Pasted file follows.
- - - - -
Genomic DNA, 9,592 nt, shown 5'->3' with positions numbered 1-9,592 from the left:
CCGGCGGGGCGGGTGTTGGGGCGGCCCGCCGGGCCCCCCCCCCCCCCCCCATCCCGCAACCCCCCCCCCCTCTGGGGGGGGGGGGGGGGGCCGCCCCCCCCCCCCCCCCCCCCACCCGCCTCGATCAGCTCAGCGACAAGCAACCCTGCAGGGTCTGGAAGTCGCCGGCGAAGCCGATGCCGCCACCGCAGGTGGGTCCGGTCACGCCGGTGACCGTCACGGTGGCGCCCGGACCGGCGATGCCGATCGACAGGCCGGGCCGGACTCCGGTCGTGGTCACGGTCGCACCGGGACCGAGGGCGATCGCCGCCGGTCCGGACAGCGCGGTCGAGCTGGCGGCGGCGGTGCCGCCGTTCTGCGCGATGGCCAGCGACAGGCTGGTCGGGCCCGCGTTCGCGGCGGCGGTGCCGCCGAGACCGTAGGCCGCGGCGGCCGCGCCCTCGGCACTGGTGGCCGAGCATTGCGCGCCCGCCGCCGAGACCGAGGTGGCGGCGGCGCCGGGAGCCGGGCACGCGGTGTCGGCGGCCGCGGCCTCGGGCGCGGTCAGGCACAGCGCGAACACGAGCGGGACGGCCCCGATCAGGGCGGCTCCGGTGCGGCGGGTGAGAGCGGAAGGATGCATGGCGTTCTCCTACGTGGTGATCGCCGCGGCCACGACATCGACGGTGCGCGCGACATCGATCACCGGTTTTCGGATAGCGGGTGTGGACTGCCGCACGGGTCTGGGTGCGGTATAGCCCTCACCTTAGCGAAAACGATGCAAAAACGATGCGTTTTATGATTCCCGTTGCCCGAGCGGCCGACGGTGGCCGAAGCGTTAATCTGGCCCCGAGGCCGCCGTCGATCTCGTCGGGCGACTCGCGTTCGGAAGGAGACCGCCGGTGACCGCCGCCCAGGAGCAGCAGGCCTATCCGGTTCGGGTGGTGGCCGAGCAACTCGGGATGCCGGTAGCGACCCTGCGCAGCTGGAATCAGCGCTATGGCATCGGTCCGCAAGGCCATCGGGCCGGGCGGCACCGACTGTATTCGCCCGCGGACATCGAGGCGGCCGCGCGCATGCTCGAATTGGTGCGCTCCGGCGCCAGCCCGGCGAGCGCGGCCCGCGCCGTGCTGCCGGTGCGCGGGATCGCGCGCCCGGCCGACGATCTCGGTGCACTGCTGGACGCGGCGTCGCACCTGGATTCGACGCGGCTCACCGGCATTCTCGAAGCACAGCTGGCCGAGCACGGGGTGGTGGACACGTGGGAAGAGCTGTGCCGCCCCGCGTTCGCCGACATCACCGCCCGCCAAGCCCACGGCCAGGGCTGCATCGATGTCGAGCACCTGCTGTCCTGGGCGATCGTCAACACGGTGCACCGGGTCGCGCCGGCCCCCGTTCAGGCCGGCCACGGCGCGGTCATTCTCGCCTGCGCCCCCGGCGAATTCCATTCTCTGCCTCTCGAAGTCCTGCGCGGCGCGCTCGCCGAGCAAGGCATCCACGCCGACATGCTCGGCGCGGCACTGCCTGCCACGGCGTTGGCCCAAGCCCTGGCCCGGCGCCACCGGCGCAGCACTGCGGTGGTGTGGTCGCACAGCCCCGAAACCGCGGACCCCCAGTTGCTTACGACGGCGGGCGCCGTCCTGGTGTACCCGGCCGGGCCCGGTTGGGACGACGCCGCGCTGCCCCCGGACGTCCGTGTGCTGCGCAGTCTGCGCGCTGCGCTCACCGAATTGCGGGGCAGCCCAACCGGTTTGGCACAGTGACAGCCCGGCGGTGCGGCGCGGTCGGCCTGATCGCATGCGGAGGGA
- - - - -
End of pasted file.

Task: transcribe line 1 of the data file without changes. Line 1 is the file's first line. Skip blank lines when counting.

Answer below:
Genomic DNA, 9,592 nt, shown 5'->3' with positions numbered 1-9,592 from the left: